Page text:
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What is Ultraviolet Disinfection?

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  • Written By: Felicia Dye
  • Edited By: Jenn Walker
  • Last Modified Date: 09 January 2018
  • Copyright Protected:
    2003-2018
    Conjecture Corporation
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Ultraviolet (UV) disinfection is a method that can be used to decontaminate drinking water. Using UV light, radiation is produced that can kill threatening microorganisms. If the level of radiation is properly concentrated in a body of water, disinfection can occur in seconds. This disinfection method can be appreciated for its low costs and simplicity. Factors such as large amounts of suspended waste and unreliable power sources, however, can render the method unsuitable.

Ultraviolet disinfection has been used for decades, and it is usually considered safe, reliable, and effective. These disinfection systems are used based on the fact that UV light has been found to have the ability to destroy bacteria and viruses. The process begins with light that is produced by a special lamp that emits a broad spectrum of radiation.

This radiation can effectively kill viruses and bacteria by causing sterilizing disruptions to the cells of those organisms. It is important, therefore, to make sure that microorganisms are exposed to high enough levels of radiation. As such, the water quality plays a major role in determining the concentration that is needed.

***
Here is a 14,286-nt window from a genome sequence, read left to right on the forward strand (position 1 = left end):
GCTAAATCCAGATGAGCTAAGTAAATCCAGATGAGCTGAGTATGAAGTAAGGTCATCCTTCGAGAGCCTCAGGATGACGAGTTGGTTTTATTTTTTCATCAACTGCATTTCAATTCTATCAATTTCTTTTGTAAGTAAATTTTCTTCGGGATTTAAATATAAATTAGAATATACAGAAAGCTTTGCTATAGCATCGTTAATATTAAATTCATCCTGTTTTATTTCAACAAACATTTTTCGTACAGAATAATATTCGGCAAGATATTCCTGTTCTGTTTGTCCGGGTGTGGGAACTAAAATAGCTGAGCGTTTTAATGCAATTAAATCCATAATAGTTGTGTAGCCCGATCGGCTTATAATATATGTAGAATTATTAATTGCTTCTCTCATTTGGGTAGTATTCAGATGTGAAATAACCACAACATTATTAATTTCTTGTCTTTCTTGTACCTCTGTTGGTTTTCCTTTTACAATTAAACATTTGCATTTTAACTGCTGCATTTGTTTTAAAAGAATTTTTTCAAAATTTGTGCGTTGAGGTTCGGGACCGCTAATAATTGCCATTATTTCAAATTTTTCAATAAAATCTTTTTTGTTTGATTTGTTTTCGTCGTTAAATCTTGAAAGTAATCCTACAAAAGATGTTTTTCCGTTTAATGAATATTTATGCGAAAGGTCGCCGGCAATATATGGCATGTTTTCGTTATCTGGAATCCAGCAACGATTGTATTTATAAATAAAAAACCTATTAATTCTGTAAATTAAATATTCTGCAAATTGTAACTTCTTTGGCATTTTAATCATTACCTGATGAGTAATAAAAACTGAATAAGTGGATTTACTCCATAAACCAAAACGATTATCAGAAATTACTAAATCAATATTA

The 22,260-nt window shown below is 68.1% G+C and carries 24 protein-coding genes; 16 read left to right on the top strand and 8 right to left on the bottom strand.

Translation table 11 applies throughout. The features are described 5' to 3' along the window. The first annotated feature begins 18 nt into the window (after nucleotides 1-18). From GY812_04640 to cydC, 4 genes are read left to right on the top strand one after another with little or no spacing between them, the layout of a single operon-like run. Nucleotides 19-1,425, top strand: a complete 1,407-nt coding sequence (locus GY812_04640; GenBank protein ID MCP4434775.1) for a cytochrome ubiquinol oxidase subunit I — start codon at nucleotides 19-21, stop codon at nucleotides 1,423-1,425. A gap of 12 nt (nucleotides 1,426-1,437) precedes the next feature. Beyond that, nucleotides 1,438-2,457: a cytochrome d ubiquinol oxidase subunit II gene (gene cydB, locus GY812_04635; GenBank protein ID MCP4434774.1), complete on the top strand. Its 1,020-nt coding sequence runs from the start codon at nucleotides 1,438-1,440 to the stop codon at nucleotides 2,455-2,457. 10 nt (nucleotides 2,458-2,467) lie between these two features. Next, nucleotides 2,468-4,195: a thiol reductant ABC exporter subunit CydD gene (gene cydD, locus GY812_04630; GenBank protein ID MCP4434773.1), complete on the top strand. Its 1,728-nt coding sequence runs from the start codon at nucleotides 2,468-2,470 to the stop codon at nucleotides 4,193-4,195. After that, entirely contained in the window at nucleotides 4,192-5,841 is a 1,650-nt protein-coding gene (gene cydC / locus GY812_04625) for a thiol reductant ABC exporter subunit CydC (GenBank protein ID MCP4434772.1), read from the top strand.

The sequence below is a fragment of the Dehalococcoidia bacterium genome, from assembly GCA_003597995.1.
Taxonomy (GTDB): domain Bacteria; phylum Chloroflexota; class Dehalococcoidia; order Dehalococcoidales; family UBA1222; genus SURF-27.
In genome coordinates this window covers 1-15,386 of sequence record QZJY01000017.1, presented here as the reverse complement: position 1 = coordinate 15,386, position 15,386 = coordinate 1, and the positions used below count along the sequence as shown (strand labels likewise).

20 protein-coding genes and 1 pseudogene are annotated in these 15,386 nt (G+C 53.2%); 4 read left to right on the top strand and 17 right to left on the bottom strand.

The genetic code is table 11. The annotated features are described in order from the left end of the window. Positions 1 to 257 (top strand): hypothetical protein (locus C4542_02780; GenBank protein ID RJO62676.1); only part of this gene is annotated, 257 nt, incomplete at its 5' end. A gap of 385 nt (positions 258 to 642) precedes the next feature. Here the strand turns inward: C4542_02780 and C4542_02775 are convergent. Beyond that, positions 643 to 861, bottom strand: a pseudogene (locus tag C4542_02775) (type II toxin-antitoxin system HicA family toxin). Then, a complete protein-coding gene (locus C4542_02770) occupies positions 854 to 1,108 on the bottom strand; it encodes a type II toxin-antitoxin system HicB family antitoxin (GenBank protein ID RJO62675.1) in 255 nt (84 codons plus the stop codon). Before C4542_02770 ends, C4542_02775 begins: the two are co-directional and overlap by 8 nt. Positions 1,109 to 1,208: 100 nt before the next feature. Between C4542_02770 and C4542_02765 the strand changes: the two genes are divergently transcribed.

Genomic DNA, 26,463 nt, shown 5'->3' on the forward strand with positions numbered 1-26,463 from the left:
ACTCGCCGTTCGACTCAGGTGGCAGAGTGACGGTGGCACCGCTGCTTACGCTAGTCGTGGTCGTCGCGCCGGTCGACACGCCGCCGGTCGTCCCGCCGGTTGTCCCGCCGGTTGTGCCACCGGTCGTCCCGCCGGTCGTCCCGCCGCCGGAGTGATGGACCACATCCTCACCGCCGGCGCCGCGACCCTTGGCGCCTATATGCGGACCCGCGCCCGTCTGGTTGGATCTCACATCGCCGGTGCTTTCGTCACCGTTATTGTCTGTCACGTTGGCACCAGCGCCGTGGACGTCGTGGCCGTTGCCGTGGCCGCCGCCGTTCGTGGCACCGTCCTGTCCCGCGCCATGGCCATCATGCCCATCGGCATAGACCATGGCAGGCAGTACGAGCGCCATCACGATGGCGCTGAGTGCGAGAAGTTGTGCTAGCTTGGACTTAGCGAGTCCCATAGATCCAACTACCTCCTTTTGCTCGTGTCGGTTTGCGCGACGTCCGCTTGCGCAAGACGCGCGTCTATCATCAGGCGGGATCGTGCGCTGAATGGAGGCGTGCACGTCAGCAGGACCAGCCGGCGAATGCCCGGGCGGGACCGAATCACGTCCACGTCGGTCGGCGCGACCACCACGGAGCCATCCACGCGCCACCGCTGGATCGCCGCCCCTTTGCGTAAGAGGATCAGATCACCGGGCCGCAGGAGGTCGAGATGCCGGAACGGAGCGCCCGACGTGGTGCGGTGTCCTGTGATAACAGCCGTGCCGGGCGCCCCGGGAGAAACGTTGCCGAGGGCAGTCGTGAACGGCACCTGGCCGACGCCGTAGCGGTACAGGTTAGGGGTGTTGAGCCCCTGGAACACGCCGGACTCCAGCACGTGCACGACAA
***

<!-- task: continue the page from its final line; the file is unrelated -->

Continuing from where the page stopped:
One benefit of using this process is that it does not alter the mineral content in the water. There are numerous other advantages attributed to ultraviolet disinfection, however. Several of these are financial. To begin with, a system that uses this type of technology is generally inexpensive to install when compared to other sorts of disinfection systems. The cost of maintaining the ultraviolet system is also commonly regarded as favorable because it typically requires minimal labor to maintain. Furthermore, such systems generally have low operation and repair costs.

Ultraviolet disinfection also does not use chemicals. This results in an advantage over many other means of water treatment because issues such as trace odors and tastes that result from additives do not need to be addressed. On the contrary, it has been noted that due to the eradication of certain pollutants taste may be improved by ultraviolet disinfection. These UV systems are also more appealing to individuals with environmental concerns because toxic by-products and emissions are not produced.

Despite this, ultraviolet disinfection is not always suitable. Turbidity, or foggy water, is one circumstance which has been found to impair the effectiveness of this method. The reason is that the UV light can have difficulty completely penetrating water in this condition. Large amounts of suspended solids also pose problems in these types of disinfection systems because such materials can act as a barrier between the UV light and microorganisms.

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